Today we'll evaluate Müller - Die lila Logistik AG (ETR:MLL) to determine whether it could have potential as an investment idea. In particular, we'll consider its Return On Capital Employed (ROCE), as that can give us insight into how profitably the company is able to employ capital in its business.
First of all, we'll work out how to calculate ROCE. Second, we'll look at its ROCE compared to similar companies. Then we'll determine how its current liabilities are affecting its ROCE.
What is Return On Capital Employed (ROCE)?
ROCE measures the amount of pre-tax profits a company can generate from the capital employed in its business. All else being equal, a better business will have a higher ROCE. Ultimately, it is a useful but imperfect metric. Renowned investment researcher Michael Mauboussin has suggested that a high ROCE can indicate that 'one dollar invested in the company generates value of more than one dollar'.
How Do You Calculate Return On Capital Employed?
The formula for calculating the return on capital employed is:
Return on Capital Employed = Earnings Before Interest and Tax (EBIT) ÷ (Total Assets - Current Liabilities)
Or for Müller - Die lila Logistik:
0.062 = €5.2m ÷ (€119m - €36m) (Based on the trailing twelve months to June 2019.)
Therefore, Müller - Die lila Logistik has an ROCE of 6.2%.
Is Müller - Die lila Logistik's ROCE Good?
ROCE is commonly used for comparing the performance of similar businesses. In this analysis, Müller - Die lila Logistik's ROCE appears meaningfully below the 9.9% average reported by the Logistics industry. This could be seen as a negative, as it suggests some competitors may be employing their capital more efficiently. Separate from how Müller - Die lila Logistik stacks up against its industry, its ROCE in absolute terms is mediocre; relative to the returns on government bonds. Readers may find more attractive investment prospects elsewhere.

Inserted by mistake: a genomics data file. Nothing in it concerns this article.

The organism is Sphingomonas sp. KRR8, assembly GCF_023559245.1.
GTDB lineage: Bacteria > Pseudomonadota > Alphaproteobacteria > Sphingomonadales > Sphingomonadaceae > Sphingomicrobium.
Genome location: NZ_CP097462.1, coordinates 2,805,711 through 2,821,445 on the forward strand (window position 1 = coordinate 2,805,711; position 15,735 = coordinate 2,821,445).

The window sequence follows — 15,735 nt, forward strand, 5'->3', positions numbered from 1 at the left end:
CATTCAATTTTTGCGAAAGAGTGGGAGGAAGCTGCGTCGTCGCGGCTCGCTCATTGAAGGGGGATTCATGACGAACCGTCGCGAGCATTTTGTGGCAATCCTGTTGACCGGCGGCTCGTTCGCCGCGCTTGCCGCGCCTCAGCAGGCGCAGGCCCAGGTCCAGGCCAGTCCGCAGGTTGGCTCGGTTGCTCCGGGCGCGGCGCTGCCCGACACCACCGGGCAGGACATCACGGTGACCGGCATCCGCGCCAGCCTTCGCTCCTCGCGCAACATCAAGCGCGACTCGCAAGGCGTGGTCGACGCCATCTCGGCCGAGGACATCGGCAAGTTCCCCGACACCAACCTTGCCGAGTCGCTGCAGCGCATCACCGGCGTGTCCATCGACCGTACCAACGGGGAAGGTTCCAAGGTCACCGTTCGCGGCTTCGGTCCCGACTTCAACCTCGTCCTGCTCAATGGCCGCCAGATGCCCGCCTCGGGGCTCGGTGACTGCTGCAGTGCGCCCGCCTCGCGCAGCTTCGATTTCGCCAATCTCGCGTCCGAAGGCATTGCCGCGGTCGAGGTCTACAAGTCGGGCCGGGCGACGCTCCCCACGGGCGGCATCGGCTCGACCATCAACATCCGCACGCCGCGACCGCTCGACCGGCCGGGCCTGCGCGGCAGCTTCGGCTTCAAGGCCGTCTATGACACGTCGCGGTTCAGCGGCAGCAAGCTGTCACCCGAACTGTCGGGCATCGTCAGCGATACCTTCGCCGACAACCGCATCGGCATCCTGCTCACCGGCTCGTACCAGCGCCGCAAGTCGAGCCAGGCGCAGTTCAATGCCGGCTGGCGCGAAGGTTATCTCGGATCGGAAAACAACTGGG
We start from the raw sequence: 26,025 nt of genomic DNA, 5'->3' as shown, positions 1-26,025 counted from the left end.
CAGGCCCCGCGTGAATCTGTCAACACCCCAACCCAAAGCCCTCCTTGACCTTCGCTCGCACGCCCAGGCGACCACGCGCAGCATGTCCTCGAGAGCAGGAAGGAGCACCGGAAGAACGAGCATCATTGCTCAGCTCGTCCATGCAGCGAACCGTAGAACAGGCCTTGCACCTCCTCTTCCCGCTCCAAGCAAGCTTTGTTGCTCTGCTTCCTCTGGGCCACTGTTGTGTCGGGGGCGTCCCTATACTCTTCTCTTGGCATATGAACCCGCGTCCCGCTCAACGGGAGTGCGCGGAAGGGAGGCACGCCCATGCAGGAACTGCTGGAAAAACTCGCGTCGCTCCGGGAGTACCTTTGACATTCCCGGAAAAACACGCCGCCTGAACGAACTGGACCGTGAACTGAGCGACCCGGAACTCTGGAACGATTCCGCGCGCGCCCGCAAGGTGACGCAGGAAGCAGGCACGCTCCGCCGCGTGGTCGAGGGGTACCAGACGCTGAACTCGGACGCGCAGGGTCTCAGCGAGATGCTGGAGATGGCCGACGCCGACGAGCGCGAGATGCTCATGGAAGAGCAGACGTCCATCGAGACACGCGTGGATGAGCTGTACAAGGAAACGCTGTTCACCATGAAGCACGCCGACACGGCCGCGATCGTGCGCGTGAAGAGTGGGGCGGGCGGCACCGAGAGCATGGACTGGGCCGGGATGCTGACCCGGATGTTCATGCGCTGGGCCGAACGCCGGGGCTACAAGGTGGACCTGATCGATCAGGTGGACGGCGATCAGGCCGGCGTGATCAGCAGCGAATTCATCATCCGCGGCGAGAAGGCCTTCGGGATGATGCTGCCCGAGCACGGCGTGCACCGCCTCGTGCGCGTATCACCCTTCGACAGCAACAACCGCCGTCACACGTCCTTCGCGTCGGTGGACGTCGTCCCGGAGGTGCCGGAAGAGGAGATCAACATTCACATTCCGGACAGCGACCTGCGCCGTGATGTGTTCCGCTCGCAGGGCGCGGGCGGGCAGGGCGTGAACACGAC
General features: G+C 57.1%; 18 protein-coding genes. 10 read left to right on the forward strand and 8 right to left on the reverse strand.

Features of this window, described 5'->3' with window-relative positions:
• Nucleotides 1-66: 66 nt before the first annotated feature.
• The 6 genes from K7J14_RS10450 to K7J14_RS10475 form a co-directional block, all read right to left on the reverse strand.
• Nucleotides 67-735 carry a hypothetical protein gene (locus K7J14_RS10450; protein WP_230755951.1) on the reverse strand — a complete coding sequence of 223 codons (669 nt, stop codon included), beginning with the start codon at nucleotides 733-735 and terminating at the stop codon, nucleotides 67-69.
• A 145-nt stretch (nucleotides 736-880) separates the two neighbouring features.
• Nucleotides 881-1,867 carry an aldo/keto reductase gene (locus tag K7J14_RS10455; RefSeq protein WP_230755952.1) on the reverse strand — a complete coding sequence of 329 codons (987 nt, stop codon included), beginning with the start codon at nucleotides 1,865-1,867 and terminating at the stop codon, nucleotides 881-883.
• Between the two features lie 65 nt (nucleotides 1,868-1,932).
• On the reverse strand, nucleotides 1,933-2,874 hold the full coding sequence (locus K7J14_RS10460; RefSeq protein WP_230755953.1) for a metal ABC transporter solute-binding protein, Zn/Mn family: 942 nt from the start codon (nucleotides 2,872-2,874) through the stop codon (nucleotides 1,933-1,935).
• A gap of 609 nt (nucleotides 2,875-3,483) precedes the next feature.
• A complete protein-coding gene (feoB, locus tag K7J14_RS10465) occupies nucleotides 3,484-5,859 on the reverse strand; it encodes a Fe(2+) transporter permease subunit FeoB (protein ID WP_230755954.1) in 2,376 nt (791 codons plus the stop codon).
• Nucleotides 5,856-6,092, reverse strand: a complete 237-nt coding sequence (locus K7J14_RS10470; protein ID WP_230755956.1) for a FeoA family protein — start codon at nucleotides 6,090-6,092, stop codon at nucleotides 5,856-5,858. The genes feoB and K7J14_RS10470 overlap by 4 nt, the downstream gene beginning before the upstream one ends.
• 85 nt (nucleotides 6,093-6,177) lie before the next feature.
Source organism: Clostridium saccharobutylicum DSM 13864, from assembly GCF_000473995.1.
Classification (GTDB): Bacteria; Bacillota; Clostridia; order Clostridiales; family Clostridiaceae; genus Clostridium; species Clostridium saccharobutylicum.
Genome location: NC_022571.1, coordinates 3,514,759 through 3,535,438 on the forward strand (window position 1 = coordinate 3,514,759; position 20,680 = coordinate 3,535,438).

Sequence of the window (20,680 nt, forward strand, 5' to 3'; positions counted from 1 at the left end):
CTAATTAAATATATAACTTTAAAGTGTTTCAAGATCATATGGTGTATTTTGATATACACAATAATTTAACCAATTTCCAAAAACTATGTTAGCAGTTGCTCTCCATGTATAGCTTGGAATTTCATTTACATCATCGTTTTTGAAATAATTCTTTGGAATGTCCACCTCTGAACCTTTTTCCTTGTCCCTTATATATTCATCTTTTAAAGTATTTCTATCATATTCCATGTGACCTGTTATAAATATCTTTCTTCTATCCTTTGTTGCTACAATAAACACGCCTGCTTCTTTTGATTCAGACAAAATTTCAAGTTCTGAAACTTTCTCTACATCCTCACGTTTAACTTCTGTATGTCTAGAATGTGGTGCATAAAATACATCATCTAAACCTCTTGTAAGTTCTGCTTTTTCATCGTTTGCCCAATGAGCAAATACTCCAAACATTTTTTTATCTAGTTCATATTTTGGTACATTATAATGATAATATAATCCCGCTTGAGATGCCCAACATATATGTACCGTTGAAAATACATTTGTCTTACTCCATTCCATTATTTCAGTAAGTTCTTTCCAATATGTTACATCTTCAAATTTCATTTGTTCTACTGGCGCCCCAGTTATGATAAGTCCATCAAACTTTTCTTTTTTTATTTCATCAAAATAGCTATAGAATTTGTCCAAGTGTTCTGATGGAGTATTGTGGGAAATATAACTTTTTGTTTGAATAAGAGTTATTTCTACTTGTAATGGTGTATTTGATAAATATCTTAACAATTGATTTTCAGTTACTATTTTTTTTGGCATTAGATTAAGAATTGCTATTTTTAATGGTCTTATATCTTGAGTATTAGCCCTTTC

You can see in the image below how Müller - Die lila Logistik's ROCE compares to its industry. Click to see more on past growth.
Remember that this metric is backwards looking - it shows what has happened in the past, and does not accurately predict the future. Companies in cyclical industries can be difficult to understand using ROCE, as returns typically look high during boom times, and low during busts. ROCE is, after all, simply a snap shot of a single year. How cyclical is Müller - Die lila Logistik? You can see for yourself by looking at this free graph of past earnings, revenue and cash flow.
How Müller - Die lila Logistik's Current Liabilities Impact Its ROCE
Liabilities, such as supplier bills and bank overdrafts, are referred to as current liabilities if they need to be paid within 12 months. The ROCE equation subtracts current liabilities from capital employed, so a company with a lot of current liabilities appears to have less capital employed, and a higher ROCE than otherwise. To check the impact of this, we calculate if a company has high current liabilities relative to its total assets.
Müller - Die lila Logistik has total assets of €119m and current liabilities of €36m. As a result, its current liabilities are equal to approximately 30% of its total assets. Müller - Die lila Logistik's ROCE is improved somewhat by its moderate amount of current liabilities.
What We Can Learn From Müller - Die lila Logistik's ROCE
Unfortunately, its ROCE is still uninspiring, and there are potentially more attractive prospects out there. But note: make sure you look for a great company, not just the first idea you come across. So take a peek at this free list of interesting companies with strong recent earnings growth (and a P/E ratio below 20).
If you are like me, then you will not want to miss this free list of growing companies that insiders are buying.
We aim to bring you long-term focused research analysis driven by fundamental data. Note that our analysis may not factor in the latest price-sensitive company announcements or qualitative material.
If you spot an error that warrants correction, please contact the editor at email@example.com. This article by Simply Wall St is general in nature. It does not constitute a recommendation to buy or sell any stock, and does not take account of your objectives, or your financial situation. Simply Wall St has no position in the stocks mentioned. Thank you for reading.